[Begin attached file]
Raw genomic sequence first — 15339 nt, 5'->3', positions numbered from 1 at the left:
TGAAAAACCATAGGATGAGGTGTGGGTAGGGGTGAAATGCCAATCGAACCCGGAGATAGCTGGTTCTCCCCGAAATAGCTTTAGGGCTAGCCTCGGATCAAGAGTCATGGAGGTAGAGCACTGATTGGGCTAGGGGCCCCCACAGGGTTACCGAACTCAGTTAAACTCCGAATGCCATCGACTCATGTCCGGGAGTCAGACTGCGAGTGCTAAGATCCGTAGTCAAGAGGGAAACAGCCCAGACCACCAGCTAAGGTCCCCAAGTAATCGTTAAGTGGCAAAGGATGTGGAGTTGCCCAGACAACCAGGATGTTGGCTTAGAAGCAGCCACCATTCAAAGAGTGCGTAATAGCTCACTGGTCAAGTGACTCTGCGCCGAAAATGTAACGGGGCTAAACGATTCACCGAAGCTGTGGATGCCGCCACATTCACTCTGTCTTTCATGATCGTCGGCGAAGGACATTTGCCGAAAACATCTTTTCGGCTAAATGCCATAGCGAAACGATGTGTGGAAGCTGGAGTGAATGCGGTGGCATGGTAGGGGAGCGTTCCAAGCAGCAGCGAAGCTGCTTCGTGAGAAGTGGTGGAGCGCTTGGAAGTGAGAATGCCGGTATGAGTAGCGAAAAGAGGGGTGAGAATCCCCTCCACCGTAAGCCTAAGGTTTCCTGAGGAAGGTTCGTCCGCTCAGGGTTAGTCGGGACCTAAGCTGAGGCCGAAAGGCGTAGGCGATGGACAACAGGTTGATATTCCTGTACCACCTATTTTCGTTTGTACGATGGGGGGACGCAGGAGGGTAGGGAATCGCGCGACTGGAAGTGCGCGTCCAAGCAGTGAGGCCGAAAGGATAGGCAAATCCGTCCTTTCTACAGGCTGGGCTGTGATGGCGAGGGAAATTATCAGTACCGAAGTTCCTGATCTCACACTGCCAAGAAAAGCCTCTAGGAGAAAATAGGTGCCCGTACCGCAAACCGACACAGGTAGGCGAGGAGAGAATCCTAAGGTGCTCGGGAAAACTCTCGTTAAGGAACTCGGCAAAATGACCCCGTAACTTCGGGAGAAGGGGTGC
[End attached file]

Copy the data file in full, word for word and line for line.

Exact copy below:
Raw genomic sequence first — 15339 nt, 5'->3', positions numbered from 1 at the left:
TGAAAAACCATAGGATGAGGTGTGGGTAGGGGTGAAATGCCAATCGAACCCGGAGATAGCTGGTTCTCCCCGAAATAGCTTTAGGGCTAGCCTCGGATCAAGAGTCATGGAGGTAGAGCACTGATTGGGCTAGGGGCCCCCACAGGGTTACCGAACTCAGTTAAACTCCGAATGCCATCGACTCATGTCCGGGAGTCAGACTGCGAGTGCTAAGATCCGTAGTCAAGAGGGAAACAGCCCAGACCACCAGCTAAGGTCCCCAAGTAATCGTTAAGTGGCAAAGGATGTGGAGTTGCCCAGACAACCAGGATGTTGGCTTAGAAGCAGCCACCATTCAAAGAGTGCGTAATAGCTCACTGGTCAAGTGACTCTGCGCCGAAAATGTAACGGGGCTAAACGATTCACCGAAGCTGTGGATGCCGCCACATTCACTCTGTCTTTCATGATCGTCGGCGAAGGACATTTGCCGAAAACATCTTTTCGGCTAAATGCCATAGCGAAACGATGTGTGGAAGCTGGAGTGAATGCGGTGGCATGGTAGGGGAGCGTTCCAAGCAGCAGCGAAGCTGCTTCGTGAGAAGTGGTGGAGCGCTTGGAAGTGAGAATGCCGGTATGAGTAGCGAAAAGAGGGGTGAGAATCCCCTCCACCGTAAGCCTAAGGTTTCCTGAGGAAGGTTCGTCCGCTCAGGGTTAGTCGGGACCTAAGCTGAGGCCGAAAGGCGTAGGCGATGGACAACAGGTTGATATTCCTGTACCACCTATTTTCGTTTGTACGATGGGGGGACGCAGGAGGGTAGGGAATCGCGCGACTGGAAGTGCGCGTCCAAGCAGTGAGGCCGAAAGGATAGGCAAATCCGTCCTTTCTACAGGCTGGGCTGTGATGGCGAGGGAAATTATCAGTACCGAAGTTCCTGATCTCACACTGCCAAGAAAAGCCTCTAGGAGAAAATAGGTGCCCGTACCGCAAACCGACACAGGTAGGCGAGGAGAGAATCCTAAGGTGCTCGGGAAAACTCTCGTTAAGGAACTCGGCAAAATGACCCCGTAACTTCGGGAGAAGGGGTGC